another tip: the installer will give you an option for 'full, custom, newbie etc..' If you dont want to babysit the machine then just select full. If you have the time, I'd _strongly_ suggest doing the 'newbie' install, still install everything, but using the newbie mode you get to read about every package as its getting installed, an excellent opportunity for learning.
there are two ways (at least) to partition your HD:
1. after booting the slackware install CD1, use fdisk or cfdisk (yuk..)
2. download and burn the gPartEd tool (see above), boot into that and set up your partitions. Its almost scary easy to do it this way.
which one to use will depend on wether or not you want to keep your ubuntu partition.
Like I said, if you want to keep Ubuntu, then try the gPartEd to resize your existing partitions to make some space. Then create a some new ones (at least one for slack and one swap partition). The Slack partition should be at least 5GB (I think the full install takes ~3-4GB)
If you don't care to keep Ubuntu around anymore then just run the slack install CD1. Then I'd recommend creating a swap partition, use cfdisk _before_ running setup on the slack install CD. Its not as fancy looking as gPartEd but still intuitive enough.
A good rule of thumb for swap size is ~2x your RAM, but if you have lots of RAM you might not need any swap space. It really depends on your system and what you plan to do with it.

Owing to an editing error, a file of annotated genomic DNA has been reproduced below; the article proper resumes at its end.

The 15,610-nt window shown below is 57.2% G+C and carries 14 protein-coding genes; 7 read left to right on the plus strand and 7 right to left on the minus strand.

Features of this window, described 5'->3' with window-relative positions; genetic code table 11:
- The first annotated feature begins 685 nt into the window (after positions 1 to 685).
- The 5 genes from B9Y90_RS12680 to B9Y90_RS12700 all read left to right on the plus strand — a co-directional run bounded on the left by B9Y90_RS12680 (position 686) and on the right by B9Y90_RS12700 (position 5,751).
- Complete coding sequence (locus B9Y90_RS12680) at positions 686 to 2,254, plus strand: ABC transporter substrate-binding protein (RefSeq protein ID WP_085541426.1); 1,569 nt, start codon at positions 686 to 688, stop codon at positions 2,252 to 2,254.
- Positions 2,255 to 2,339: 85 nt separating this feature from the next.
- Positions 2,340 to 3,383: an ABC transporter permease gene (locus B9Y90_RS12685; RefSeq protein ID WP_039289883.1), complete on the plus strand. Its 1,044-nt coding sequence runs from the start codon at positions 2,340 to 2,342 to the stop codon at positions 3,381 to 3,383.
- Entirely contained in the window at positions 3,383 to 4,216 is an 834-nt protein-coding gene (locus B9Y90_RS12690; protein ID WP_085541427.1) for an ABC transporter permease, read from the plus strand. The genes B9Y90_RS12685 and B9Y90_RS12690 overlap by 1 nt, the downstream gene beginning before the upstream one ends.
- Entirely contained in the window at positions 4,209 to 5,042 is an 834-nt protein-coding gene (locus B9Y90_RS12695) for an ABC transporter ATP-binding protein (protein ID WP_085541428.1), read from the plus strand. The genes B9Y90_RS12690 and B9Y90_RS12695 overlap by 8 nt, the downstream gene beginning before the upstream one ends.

And keep in mind in the wonderful world of Linux nothing is permanent - you can always (almost) change stuff later on.
So now, enough questions! Install that Slack!
One last thing, after you install and reboot the first thing(s) you need to do is:
1.log on as root
2. run 'alsaconf' # unmute your sound
2.b run 'alsactl store' # save those settings
3. run 'xorgsetup'
4. run 'adduser'
5. exit and log in as your new user
6. to get graphical type 'startx'
If I was using a computer as old as that, I'd consider using an older version of slackware. Slackware 11 comes on 6 cds, whereas before that it was 4. The point is there's a lot more on it. Slackware versions are still maintained back until 8.1. I just think you might be better off with slackware 9 or 10. It'll probably be fine to use 11 for it. But you haven't mentioned how much disk space you've got, or ram. If you're short of either then there's no point in installing kde for example. In which case you only need to download disk 1 and 2.
Order the latest version of Slackware Linux on CD-ROM (4 CDs in all) from The Slackware Store.
SlackCD1 - boot/core packages
SlackCD2 - x and KDE packages
SlackCD3 - international and extra 'stuff' that is not needed (usually) until you're more into it.
SlackCD4 - source - definitely not needed for PnkFloyd27 at this point.
please correct me if I am wrong.
@PnkFloyd27- Please note #3 in my sig it is a circa 1999 computer also. Where I first installed slack10.2 - before 11.0 was available- 16GB HD. You can still install 11.0 just fine to an 8GB HD.
Just make like two partitions, one ~500MB (Swap) and one the rest.
I'd totally recommend obliterating anything else on your machine (i.e. winblows/ubuntu). So forget the gPartEd or fancy tutorials, just load slack disk 1, run cfdisk and make the two partitions. then run setup, the curses based installer will start and guide you the rest of the way.
As you get more $$ then you can buy more HDs and add them, thats no biggie to reconfigure. (thats what I did on #3)
An excellent point:
Originally Posted by simcox1
there's no point in installing kde for example
For an older machine I'd recommend fluxbox. But it is not so 'easy' as KDE or GNOME for a n00b.
so lets say add/insert one more line to your list of things to do:
$ echo 'startfluxbox' > ~/.xinitrc
^ not intended to favor one lightweight WM over any others, but its the only one I use - even on newer machines. Way faster IMO than KDE.